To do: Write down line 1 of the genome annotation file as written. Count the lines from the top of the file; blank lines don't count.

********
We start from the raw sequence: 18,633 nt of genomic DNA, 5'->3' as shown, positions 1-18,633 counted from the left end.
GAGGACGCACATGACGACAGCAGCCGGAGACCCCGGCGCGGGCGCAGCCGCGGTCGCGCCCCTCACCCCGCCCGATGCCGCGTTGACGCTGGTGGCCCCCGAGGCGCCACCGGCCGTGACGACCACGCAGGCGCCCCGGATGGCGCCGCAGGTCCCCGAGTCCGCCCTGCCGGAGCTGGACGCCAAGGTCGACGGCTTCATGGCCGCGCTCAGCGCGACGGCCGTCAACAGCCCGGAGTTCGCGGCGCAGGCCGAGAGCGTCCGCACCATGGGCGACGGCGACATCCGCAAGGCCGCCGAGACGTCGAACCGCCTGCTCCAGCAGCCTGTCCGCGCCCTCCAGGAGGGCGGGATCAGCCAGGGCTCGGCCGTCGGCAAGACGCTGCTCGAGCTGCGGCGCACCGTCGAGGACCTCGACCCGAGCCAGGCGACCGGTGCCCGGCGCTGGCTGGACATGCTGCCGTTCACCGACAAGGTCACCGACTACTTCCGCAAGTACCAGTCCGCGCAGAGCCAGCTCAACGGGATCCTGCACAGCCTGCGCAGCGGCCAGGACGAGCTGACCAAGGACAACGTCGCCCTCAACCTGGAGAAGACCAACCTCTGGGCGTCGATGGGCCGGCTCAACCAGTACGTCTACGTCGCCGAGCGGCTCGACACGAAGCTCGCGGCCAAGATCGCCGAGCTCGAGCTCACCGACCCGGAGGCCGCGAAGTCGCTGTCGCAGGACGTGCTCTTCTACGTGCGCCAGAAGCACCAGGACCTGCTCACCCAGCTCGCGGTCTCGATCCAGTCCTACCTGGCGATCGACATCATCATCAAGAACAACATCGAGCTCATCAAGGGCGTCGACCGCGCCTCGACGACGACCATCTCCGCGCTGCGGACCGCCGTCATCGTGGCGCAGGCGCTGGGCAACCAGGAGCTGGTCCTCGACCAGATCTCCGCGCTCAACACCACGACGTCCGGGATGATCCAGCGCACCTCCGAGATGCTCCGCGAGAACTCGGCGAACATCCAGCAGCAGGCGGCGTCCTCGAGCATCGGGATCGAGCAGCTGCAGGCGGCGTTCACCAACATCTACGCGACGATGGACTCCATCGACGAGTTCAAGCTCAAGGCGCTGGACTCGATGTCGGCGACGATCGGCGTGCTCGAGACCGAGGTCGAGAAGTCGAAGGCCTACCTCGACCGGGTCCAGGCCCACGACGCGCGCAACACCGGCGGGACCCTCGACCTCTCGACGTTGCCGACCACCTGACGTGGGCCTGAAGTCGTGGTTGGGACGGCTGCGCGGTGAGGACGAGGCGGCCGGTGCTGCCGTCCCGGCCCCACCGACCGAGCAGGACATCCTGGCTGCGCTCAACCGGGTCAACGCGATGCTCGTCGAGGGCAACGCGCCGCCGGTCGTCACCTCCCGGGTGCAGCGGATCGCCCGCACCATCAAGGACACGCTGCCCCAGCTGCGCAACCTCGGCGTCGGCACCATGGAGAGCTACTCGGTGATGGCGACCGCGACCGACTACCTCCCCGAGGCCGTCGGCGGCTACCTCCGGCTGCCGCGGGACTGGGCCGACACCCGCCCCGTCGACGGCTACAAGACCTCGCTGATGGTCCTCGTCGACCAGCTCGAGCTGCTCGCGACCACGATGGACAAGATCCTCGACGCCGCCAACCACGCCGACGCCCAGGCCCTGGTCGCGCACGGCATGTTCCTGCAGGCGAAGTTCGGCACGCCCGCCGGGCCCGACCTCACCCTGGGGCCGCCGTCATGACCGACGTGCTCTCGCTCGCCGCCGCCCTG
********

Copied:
We start from the raw sequence: 18,633 nt of genomic DNA, 5'->3' as shown, positions 1-18,633 counted from the left end.